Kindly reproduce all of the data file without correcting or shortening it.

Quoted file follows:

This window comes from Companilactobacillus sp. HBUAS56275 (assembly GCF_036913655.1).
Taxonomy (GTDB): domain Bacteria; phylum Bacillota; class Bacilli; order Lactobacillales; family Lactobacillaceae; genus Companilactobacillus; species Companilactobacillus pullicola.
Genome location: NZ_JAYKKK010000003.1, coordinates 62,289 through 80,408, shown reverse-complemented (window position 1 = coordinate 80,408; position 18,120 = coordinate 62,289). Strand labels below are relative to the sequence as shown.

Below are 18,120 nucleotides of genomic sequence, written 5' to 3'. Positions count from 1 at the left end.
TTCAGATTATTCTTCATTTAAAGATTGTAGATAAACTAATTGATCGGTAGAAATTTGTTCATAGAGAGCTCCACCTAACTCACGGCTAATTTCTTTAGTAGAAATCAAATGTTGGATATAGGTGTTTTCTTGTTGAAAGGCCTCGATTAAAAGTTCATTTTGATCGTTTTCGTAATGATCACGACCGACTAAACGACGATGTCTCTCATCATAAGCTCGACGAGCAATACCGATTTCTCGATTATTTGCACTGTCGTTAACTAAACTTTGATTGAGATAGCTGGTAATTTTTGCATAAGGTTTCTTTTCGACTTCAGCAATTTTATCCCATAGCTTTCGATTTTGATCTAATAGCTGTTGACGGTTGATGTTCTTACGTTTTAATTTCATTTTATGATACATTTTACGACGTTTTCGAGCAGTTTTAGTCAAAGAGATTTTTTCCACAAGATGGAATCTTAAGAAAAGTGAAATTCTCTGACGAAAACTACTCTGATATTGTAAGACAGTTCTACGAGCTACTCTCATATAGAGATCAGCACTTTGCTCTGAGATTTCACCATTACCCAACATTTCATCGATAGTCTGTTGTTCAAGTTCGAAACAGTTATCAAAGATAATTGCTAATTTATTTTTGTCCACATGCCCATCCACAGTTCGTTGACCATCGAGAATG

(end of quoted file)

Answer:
This window comes from Companilactobacillus sp. HBUAS56275 (assembly GCF_036913655.1).
Taxonomy (GTDB): domain Bacteria; phylum Bacillota; class Bacilli; order Lactobacillales; family Lactobacillaceae; genus Companilactobacillus; species Companilactobacillus pullicola.
Genome location: NZ_JAYKKK010000003.1, coordinates 62,289 through 80,408, shown reverse-complemented (window position 1 = coordinate 80,408; position 18,120 = coordinate 62,289). Strand labels below are relative to the sequence as shown.

Below are 18,120 nucleotides of genomic sequence, written 5' to 3'. Positions count from 1 at the left end.
TTCAGATTATTCTTCATTTAAAGATTGTAGATAAACTAATTGATCGGTAGAAATTTGTTCATAGAGAGCTCCACCTAACTCACGGCTAATTTCTTTAGTAGAAATCAAATGTTGGATATAGGTGTTTTCTTGTTGAAAGGCCTCGATTAAAAGTTCATTTTGATCGTTTTCGTAATGATCACGACCGACTAAACGACGATGTCTCTCATCATAAGCTCGACGAGCAATACCGATTTCTCGATTATTTGCACTGTCGTTAACTAAACTTTGATTGAGATAGCTGGTAATTTTTGCATAAGGTTTCTTTTCGACTTCAGCAATTTTATCCCATAGCTTTCGATTTTGATCTAATAGCTGTTGACGGTTGATGTTCTTACGTTTTAATTTCATTTTATGATACATTTTACGACGTTTTCGAGCAGTTTTAGTCAAAGAGATTTTTTCCACAAGATGGAATCTTAAGAAAAGTGAAATTCTCTGACGAAAACTACTCTGATATTGTAAGACAGTTCTACGAGCTACTCTCATATAGAGATCAGCACTTTGCTCTGAGATTTCACCATTACCCAACATTTCATCGATAGTCTGTTGTTCAAGTTCGAAACAGTTATCAAAGATAATTGCTAATTTATTTTTGTCCACATGCCCATCCACAGTTCGTTGACCATCGAGAATG